References

1. Water Affairs and Forestry Department, Republic of South Africa. Project Monitoring and Evaluation. 2005

2. Dannish Demming Group. Impact Monitoring: An Introduction. 2012

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27 Comments

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27 responses to “TYPES OF MONITORING IN MONITORING AND EVALUATION (M&E)

  1. Mugabo Evalister

    Monitoring it is a nice tool for our life without monitoring there is life at all, life is monitoring- Bishop Mugabo Lutheran Church of Rwanda

  2. Jemimah

    Thanks for the knowledge, found it insightful. But do we have anything like results, compliance, context, beneficiary and organisational monitoring?
    Thank You.

  3. Dominic Bona

    thanks very much

  4. Well tackled. It gives a full insight of how all the five types of monitoring are important. !

  5. You have put this thoughtfully and nicely. Thank you.
    Whereas i appreciate recent focus on impact monitoring, i suggest outcome monitoring be added to this list, but add where there could be potential challenges on the program team to differentiate both outcome and impact monitoring, across their methods, tools, interpretation, and communication of results.

  6. In dis cosmos ever thing is possible but depends on how to grab it

  7. Yohannes B. Desta

    Appreciate the explanation of technical terms given here; that I usually stuck with mixed use.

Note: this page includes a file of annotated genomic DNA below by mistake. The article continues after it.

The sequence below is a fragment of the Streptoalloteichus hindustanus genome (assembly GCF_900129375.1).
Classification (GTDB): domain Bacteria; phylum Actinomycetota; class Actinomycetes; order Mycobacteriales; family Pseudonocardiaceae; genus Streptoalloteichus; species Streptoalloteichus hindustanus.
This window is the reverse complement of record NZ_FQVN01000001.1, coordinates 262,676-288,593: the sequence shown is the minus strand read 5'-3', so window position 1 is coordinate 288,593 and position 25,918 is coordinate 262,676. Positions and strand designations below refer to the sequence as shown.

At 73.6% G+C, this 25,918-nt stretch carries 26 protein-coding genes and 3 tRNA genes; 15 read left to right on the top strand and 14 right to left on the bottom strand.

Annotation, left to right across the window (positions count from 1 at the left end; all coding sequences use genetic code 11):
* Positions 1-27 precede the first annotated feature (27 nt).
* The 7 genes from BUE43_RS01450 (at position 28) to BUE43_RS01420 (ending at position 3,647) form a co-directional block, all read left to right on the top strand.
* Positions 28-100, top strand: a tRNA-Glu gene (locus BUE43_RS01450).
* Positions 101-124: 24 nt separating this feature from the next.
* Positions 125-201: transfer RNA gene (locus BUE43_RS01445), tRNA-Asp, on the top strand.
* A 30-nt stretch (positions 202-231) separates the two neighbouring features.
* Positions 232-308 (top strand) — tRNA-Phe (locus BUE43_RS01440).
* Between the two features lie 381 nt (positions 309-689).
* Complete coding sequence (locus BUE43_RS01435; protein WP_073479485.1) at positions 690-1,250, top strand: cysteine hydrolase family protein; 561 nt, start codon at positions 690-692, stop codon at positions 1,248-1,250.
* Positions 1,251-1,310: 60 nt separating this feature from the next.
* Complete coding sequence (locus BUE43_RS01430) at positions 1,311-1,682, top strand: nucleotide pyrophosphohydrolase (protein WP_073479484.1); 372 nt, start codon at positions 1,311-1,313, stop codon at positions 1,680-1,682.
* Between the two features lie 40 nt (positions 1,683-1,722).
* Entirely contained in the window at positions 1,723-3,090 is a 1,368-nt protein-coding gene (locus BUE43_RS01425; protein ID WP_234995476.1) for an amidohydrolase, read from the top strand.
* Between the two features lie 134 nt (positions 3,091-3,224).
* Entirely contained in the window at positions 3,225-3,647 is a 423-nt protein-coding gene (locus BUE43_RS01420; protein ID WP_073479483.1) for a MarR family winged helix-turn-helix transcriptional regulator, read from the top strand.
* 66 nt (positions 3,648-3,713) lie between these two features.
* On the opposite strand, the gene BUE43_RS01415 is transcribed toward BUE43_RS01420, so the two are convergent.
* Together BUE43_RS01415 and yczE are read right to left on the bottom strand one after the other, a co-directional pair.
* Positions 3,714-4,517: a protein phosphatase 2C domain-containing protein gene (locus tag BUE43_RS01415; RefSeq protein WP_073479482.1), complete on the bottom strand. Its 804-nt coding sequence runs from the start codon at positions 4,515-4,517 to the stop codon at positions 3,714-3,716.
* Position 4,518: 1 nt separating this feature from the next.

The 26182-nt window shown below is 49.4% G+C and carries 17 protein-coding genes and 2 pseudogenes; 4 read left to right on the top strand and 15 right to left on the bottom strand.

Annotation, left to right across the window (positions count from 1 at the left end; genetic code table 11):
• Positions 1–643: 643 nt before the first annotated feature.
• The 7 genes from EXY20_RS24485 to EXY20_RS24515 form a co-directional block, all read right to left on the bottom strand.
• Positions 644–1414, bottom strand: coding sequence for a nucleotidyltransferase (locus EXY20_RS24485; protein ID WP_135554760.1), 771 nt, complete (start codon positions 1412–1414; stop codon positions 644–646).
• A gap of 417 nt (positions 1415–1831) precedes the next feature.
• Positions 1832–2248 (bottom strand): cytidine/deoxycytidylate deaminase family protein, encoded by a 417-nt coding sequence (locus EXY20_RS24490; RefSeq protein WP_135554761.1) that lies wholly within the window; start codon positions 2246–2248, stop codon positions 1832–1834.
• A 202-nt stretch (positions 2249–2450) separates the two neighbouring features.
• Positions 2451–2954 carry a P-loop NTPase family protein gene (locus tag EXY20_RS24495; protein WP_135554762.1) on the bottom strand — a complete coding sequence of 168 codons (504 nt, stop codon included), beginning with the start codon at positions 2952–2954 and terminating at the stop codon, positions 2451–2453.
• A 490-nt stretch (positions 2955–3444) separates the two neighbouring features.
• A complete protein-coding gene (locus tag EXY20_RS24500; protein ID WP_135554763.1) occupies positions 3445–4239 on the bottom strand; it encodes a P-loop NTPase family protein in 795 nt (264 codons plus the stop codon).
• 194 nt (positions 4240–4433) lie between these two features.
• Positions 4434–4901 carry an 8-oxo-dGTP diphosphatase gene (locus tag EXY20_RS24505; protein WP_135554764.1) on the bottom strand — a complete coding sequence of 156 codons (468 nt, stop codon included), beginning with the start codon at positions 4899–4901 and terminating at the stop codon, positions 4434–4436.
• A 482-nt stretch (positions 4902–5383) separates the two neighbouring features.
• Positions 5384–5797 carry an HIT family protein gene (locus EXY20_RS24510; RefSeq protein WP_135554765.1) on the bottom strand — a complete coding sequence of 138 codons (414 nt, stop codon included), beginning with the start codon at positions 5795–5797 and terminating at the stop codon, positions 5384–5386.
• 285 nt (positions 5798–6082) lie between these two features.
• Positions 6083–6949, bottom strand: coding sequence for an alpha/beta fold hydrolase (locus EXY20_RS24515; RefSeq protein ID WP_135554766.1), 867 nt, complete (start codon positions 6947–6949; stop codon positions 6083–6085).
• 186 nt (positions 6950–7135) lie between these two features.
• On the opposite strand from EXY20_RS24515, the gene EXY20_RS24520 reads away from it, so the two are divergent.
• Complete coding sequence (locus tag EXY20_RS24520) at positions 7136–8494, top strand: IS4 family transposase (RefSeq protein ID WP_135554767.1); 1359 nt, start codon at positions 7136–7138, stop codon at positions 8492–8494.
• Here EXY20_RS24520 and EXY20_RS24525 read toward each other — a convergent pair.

Thanks
    Yohannes

  8. JANE

    you help thousands of people,God bless you.

  9. musiitwa paul

    yo just the real we need

  10. mehari

    very important thanks

  11. Hadi

    found it very insightful, better to include output and outcome monitoring

  12. sokkea sin

    the best lesson which I have been
    finding so long time

  13. ramanath roy

    very good idea.

  14. MPBona

    you help us to increase skills.may GOD bless you

  15. Francis Azumah

    This information has been extremely useful to me as a postgraduate student of M& E. I intend to make use of this page regularly so that I will not miss anything.

  16. Loge albina loge

    Send me more documents for M&E via the above email

  17. Waaaw amazing thus realy nice i got the point thanks

  18. Justine

    Well done tailored well for students or workers of M&E.

  19. Pingback: TYPES OF MONITORING IN MONITORING AND EVALUATION (M&E) | Itanytime's Blog

  20. Alfredson Vankan

    My comments here is that I ready interested in this field and this it is the field of making money and I has the passion for it so if I can get degree in this field I will be very glad.

  21. very interested,and well explained question in respect of monitoring and evaluation,types.etc.

  22. Alfredson NK vankan

    Hello miss my name is Alfredson NK vankan I am from Africa Liberia l am interested in this course and it is my major that I am studying at David G. Barshell University College reading monitoring and evaluation as major while reading management as minor so I want to please tell me more about this course because it is my interest and I want it to be part of my entire life.

  23. Mahlons N. Abba

    This work is really interesting and impacting, I learned a lot, keep educating, is rewarding. Mahlons N. Abba from Africa Nigeria

  24. Many thanks for your presentation on the types of Monitoring. However, I am a bit concerned about the issue of impact monitoring. It seems a bit contradictory since we consider Evaluation to be concerned with outcome and impact. What if we consider impact monitoring as Beneficiary Contact Monitoring (BCM) which in other words could be monitoring the new happenings in impact? I am just a bit uncomfortable with the name impact monitoring. Thanks so much.